10. Tijuca is one of the most traditional districts of Rio de Janeiro and has the third-largest urban forest in the world: https://en.wikipedia.org/wiki/Tijuca
  11. Alfred Betzold, a linen merchant in Belfast originally came from Upper Saxony and was naturalized in 1871. The Belfast News-Letter of 8th September 1896 records that he later fell on hard times, "these bankrupts, Max Veitel & Alfred Betzold, carried on business at Fountain Street, Belfast, as linen merchants, and the case was listed for . . .”
  12. Ernest Leppin was a disgruntled ex-employee of Moore and Weinberg in Belfast. Regrets he hadn’t appreciated how good Julius had been to him. See Index to People.
  13. John Morley, a Liberal politician, Chief Secretary for Ireland, and supporter of Home Rule: https://en.wikipedia.org/wiki/John_Morley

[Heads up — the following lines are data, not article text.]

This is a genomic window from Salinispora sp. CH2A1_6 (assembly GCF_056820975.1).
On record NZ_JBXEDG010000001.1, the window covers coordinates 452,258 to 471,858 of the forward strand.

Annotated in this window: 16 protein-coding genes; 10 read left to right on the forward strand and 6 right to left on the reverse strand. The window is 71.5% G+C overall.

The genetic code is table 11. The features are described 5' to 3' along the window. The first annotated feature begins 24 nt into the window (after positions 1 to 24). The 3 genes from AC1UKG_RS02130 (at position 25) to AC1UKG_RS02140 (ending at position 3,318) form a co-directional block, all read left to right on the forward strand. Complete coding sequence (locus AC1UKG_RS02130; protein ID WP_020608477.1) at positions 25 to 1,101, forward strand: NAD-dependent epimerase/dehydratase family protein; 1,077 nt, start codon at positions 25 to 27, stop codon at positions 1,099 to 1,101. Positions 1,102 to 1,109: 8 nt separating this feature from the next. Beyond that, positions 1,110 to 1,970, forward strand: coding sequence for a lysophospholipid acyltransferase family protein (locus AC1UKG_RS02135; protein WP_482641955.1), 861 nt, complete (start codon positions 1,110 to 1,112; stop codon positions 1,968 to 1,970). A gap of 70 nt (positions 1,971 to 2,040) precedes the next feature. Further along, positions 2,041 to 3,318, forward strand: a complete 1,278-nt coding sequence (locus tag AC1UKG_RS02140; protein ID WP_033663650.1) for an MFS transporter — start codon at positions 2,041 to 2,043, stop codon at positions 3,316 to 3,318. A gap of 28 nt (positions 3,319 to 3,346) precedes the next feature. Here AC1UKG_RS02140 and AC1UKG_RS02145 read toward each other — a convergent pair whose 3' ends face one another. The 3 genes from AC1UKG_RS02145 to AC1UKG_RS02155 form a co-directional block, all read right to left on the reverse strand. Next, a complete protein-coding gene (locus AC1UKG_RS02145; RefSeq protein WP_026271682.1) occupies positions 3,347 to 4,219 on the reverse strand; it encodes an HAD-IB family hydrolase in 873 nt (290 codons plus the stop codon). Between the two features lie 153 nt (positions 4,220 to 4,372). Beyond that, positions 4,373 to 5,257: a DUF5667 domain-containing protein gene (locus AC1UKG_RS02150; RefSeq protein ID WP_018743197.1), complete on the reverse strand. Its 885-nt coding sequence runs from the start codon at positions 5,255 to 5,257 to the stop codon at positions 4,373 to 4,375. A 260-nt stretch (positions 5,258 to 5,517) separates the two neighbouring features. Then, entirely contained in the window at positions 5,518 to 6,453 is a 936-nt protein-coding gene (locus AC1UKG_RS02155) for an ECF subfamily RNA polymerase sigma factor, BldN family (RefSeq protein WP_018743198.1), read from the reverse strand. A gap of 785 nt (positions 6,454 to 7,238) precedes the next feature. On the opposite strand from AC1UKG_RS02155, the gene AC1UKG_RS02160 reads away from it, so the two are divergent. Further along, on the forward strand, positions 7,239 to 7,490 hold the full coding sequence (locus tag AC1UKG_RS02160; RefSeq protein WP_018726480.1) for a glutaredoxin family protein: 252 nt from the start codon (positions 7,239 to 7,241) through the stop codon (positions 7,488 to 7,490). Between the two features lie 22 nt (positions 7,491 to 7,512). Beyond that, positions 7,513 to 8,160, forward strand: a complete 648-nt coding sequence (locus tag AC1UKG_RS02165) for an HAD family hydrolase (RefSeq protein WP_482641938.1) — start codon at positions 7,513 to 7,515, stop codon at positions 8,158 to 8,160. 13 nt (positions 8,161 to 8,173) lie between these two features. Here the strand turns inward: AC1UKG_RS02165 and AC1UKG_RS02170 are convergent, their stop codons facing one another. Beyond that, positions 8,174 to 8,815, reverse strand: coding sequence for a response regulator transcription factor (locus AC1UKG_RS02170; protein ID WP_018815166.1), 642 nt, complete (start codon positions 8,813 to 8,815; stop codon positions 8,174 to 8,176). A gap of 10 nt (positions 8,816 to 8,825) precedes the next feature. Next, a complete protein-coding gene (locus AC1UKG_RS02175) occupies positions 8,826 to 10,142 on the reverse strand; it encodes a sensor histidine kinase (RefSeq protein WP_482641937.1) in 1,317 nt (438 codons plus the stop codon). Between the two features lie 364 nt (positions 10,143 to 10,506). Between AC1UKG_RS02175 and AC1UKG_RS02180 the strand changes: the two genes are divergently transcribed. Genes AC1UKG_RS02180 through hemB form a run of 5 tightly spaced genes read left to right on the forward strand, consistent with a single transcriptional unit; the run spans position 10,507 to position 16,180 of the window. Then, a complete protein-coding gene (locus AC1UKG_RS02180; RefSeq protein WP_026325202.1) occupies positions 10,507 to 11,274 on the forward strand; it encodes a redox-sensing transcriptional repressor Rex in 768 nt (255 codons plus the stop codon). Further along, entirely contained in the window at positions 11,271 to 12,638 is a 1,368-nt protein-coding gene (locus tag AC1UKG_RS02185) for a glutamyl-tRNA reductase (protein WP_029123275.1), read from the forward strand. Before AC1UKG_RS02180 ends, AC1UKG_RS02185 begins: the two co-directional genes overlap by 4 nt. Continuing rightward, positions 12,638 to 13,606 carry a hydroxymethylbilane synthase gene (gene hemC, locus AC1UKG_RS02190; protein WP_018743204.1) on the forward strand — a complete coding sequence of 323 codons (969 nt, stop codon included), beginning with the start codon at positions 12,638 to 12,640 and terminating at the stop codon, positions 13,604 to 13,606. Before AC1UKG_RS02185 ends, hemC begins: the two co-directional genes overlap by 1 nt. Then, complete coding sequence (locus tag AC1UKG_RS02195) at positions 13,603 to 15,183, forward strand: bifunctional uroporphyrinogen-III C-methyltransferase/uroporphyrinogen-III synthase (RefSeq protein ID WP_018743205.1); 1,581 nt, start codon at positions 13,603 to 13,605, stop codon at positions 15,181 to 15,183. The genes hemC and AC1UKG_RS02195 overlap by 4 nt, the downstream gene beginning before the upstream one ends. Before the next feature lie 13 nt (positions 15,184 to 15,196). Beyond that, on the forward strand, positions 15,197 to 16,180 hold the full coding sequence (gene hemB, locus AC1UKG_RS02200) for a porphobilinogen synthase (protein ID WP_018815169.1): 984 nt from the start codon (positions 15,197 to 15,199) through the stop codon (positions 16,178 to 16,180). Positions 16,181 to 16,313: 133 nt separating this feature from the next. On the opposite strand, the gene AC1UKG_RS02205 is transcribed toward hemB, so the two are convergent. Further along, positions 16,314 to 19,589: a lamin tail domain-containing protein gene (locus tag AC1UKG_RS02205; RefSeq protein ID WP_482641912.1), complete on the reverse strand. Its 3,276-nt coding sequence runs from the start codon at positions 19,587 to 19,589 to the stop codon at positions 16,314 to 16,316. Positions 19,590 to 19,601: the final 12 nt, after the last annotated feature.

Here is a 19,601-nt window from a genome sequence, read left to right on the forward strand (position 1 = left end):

14. "The rebels in the province of Corrientes, Argentine Republic, have defeated the provincial troops in a number of skirmishes, and have seized the towns of Mercedes and Caseros and the railway lines of the district." Indianapolis Journal, 28th December 1892: https://newspapers.library.in.gov/


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John McCaldin Loewenthal: Letters Home from a Victorian Commercial Traveller, 1889 - 1895 Copyright © 2022 by Michelle Fink, Robert Boyd, Sarah Watkinson is licensed under a Creative Commons Attribution-NonCommercial 4.0 International License, except where otherwise noted.